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Spring has sprung and at long last it feels as if the land is coming alive again. Across Europe, work accelerates in anticipation for the more fruitful months ahead. However, in certain parts (more so than others), the arrival of produce is marked with great celebration. Entire regions throughout the continent honour the seasons and their produce with festivals. In southern France, less than a month ago in the Menton region, La Fête du Citron took place, celebrating the arrival of the famous Menton lemon and marking the end of winter. From January through to March, Catalans celebrate Calçot, a tradition known as The Gran Festa de la Calçotada, where people gather and dine on calçot - a long green onion of sorts. The onions are grilled on charcoal then wrapped in wet paper and steamed, becoming sweet and tender. Served whole, they are dragged through romesco, a luscious emulsified sauce made from toasted ground almonds, red peppers, sherry vinegar and olive oil.
In Germany, regions await the coming of spring for the arrival of white asparagus. Known as ’Spargelzeit’, not ‘aspara-gate’, the population consumes over 125,000 tonnes of white asparagus each year (that’s 68 heaving Olympic swimming pools’ worth). It could be considered white gold during this time. In Southern France, the 1st of May is the beginning of the tomato season, where entire villages and towns convene to indulge in these summer fruits. Within the alpine regions of Northern Italy, there are mushroom festivals, where communities feast at long communal tables, tucking into dishes of pasta and rice-based dishes with truffles and cep mushrooms rightfully playing the central role. In 1996, in the neighbouring Emilia Romagna, the Italian mushroom fair was founded to promote local products and the surrounding area. It must have worked, with the help of Massimo (Bottura) of course, as Emilia Romagna is now regarded as the food valley of Italy, boasting over 44 PDO (Protected Designation of Origin) and PGI (Protected Geographical Indication) foods, like Parmigiano Reggiano, Parma ham and Mortadella Bologna, to name just a few. Alongside many of these festivals honouring produce and seasons, are fair programs that include wine and food events, cooking classes held by chefs, wine tastings, mycology lessons, meetings, sport, music, excursions, activities for children and magic shows.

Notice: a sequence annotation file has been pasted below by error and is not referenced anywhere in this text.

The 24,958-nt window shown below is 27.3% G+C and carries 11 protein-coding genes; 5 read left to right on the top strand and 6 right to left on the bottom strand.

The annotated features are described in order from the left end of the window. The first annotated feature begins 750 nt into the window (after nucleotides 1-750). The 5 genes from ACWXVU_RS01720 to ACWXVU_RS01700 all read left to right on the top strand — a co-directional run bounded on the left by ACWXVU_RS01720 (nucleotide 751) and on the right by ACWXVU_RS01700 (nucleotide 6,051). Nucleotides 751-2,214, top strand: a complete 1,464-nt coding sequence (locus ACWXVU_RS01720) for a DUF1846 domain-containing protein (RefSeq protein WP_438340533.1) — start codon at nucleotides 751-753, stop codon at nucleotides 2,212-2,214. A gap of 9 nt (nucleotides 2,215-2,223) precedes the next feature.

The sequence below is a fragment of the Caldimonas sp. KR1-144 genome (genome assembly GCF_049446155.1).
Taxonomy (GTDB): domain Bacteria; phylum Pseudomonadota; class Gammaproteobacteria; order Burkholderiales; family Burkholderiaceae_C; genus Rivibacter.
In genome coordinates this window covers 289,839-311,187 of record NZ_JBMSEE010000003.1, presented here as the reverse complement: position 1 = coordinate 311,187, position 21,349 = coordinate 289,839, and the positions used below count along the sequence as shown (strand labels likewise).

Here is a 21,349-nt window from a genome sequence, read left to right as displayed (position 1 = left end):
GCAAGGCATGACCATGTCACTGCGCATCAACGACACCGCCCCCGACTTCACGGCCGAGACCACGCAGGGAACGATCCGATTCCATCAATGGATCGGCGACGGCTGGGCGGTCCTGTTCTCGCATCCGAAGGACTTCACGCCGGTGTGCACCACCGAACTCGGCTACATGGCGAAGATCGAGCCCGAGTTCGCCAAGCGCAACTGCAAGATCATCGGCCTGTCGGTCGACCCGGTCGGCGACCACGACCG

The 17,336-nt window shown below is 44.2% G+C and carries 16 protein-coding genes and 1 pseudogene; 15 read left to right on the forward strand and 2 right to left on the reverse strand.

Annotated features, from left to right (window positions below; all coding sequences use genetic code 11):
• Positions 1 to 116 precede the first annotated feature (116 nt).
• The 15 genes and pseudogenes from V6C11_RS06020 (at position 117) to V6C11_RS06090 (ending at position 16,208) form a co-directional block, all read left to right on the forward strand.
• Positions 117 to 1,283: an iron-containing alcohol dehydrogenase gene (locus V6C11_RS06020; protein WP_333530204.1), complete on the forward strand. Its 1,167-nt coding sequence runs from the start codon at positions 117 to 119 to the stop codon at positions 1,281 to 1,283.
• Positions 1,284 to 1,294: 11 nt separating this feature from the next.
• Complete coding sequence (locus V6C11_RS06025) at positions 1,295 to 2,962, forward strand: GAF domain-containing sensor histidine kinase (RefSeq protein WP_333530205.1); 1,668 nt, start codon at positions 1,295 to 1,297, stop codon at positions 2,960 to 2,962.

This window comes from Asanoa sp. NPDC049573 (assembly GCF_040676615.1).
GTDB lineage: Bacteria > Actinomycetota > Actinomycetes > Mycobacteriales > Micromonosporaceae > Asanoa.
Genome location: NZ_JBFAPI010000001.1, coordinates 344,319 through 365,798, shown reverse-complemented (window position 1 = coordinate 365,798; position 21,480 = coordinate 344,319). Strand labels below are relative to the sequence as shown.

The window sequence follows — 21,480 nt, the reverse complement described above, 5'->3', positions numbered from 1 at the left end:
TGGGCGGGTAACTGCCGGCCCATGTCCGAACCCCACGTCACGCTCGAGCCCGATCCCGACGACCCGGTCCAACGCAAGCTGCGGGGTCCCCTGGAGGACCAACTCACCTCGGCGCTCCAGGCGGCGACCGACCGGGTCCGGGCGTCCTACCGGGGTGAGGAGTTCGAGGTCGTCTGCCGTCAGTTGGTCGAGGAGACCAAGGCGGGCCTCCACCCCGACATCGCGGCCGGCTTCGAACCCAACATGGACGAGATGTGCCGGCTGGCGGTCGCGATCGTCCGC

Growing up in France as a child, I was fortunate enough to experience festivals like these first hand. It’s worth mentioning that despite being at the centre of it all, the food wasn’t always remarkable. Sometimes the tomatoes were a few weeks shy of ripening on the vine, the romesco lacked a kick or the cut of leg meat, sliced from the half beast cooked on a spit, was tough to swallow. But this was irrelevant. The festival was about the excitement for the season commencing. Tables of produce aplenty, ready to be consumed. Wine poured from the bag, the smell of sweet smoke from the enormous grills wafting throughout the town square, bad renditions of ‘Purple Rain’, sung by a lady with permed purple hair. These jovial gatherings are ancient in practice. A communal energy, marked by optimism, summoned from the ground up. An abundance of agriculture in clear sight and a welcome relief that the winter hardships and months of frugality and rationing have passed. It does make you think if people are willing to travel in their hoards to celebrate spring onions cooked in El Mundo newspaper, should we all not place the same appreciation on the arrival of such precious fare?
Irish Folklore Archives
Inspired by a recent visit to Co. Carlow, I learned about a food tradition from baker Seamus Jordan of Plúr bakery. Every August at the foot of Mount Leinster, the local community gathers to harvest bilberries (tiny wild blueberries). They dance, eat and drink to their hearts’ (and stomachs’) content, not 2 km from the bakery. Invigorated by this, last week I had a great pleasure to visit the national folklore archives in University College Dublin (UCD). The purpose of my visit was to discover whether there were more indigenous festivals or ceremonies in Ireland like those akin to Europe. Of course, I was familiar with the likes of Samhain and Imbolg - the Celtic festivals with traditions and customs well documented - as well as more food-oriented festivals like the Galway Oyster Festival. However, I wanted to find out whether there might be a history of festivities that specifically celebrated the arrival of seasonal ingredients.
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